8. If you are handy with tools and have the equipment..... it would be possible to cut a disk out of aluminum sheet (1/16 thick) and then on the slicing blade side of the new round disk JB Weld an appropriate nut to terminate a length of 5/16 threaded rod. The rod would extend through the blade hub out the bottom rear of the machine like the original rod and as it exits at the bottom have a larger diameter fender washer and wing nut for (gentle) tightening to avoid popping the JB Weld joint. Between the rear of the new disk there would need to be washers and/or a nut (or equivalent spacer disc of the right diameter and length (and shaped to center and maintain the disk alignment in the center of the bore). The spacer must perform two functions 1) center and hold the disk in alignment inside the inset of the blade , and 2) space the disk properly from the arbor hub to align inside the concave blade. The spacing is approx 3/8 in standoff behind the cover plate and the stationary blade arbor. The amount of standoff would be adjusted to set the top (outer) surface of the cover disk at the correct alignment with blade. The arbor end has square shaped hole and the "nut" on the rear of the factory cover is sized for the outer dimensions of the factory nut assembly on rear of the cover plate to match the square arbor alignment hole. You can make a matching square alignment "washer" out of a hardwood or plastic block drilled through. Or, if lucky you might just find a square 5/16 nut (stack up as many as needed) of the right outside dimensions to fit (may with some file work). Alternately mold JB Weld around the shaft and grind/file it to the necessary matching centering square. Or better yet, combine the ideas and if nuts are undersized, stack them up and JB Weld over then and then shape. such an assembly would also be adjustable on the threaded shaft. Lots of possibilities. The trick is that the cover disk is there to provide a uniform surface for the meat on the slicer to pass over across the center blade area on both sides (coming & going) - so that the meat does not "catch" on any "lips" in the small gap space between the disk edge and the top inner side of the blade cutting edge. So if you are handy... i think you can get to a working slicer in a reasonable manner. And yes, parts are expensive on any and all slicers - if you can find them. A sharpener is most probably going to be a problem to find reasonable. But with GREAT CARE and the proper sized stone I think one might be able to access the normal sharpener area and touch up the blade. Which is single side sharpened and just honed on the opposite side edge of the blade. NEVER GET YOUR FINGERS OR OTHER BODY PARTS (LIKE ARM) NEAR THE BLADE EDGE, STATIONARY OR TURNING. INSERT THE USUAL DISCLAIMERS.... Regardless, if you get it going, you need to fashion a guard for the sharpener area as the missing sharpen leaves a dangerous exposure of the blade edge. Hope this give you some ideas that are way cheaper than $1000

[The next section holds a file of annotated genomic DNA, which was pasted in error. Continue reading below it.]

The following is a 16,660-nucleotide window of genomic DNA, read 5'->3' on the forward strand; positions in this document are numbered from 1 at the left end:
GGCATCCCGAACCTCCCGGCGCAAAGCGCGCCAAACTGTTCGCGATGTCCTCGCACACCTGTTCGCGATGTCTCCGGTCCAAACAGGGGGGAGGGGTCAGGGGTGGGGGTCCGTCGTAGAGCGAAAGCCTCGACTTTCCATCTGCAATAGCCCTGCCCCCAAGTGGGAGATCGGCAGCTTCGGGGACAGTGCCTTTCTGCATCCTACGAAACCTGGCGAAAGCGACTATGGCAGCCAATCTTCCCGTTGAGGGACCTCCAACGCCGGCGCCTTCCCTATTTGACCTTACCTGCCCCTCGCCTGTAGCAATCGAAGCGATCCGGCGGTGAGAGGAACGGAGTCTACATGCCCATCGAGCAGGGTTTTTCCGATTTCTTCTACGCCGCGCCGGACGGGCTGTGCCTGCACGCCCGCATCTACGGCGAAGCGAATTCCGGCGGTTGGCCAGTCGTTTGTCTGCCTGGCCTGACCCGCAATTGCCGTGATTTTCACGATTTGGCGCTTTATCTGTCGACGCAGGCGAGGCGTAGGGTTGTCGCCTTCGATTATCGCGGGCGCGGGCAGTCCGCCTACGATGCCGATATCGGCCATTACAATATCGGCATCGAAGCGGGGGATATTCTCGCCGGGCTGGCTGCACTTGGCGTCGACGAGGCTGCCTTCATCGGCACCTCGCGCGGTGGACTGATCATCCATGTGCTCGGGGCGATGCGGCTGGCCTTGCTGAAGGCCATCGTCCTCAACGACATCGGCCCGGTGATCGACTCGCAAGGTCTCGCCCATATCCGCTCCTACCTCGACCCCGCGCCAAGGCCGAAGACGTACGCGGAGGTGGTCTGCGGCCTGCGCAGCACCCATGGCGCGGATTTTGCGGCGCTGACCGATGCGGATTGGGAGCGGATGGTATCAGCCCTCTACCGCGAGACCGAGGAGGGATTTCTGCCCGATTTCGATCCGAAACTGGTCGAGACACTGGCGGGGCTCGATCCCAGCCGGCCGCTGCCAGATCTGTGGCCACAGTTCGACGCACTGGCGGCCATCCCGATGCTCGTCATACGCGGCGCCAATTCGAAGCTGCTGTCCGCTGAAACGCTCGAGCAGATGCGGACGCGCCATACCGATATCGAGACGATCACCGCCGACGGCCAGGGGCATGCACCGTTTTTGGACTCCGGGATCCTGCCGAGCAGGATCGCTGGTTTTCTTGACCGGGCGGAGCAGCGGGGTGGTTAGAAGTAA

9. I see, smell (imagined !), and taste (imagined !) that you were eating good in the 'hood...Beautiful meats.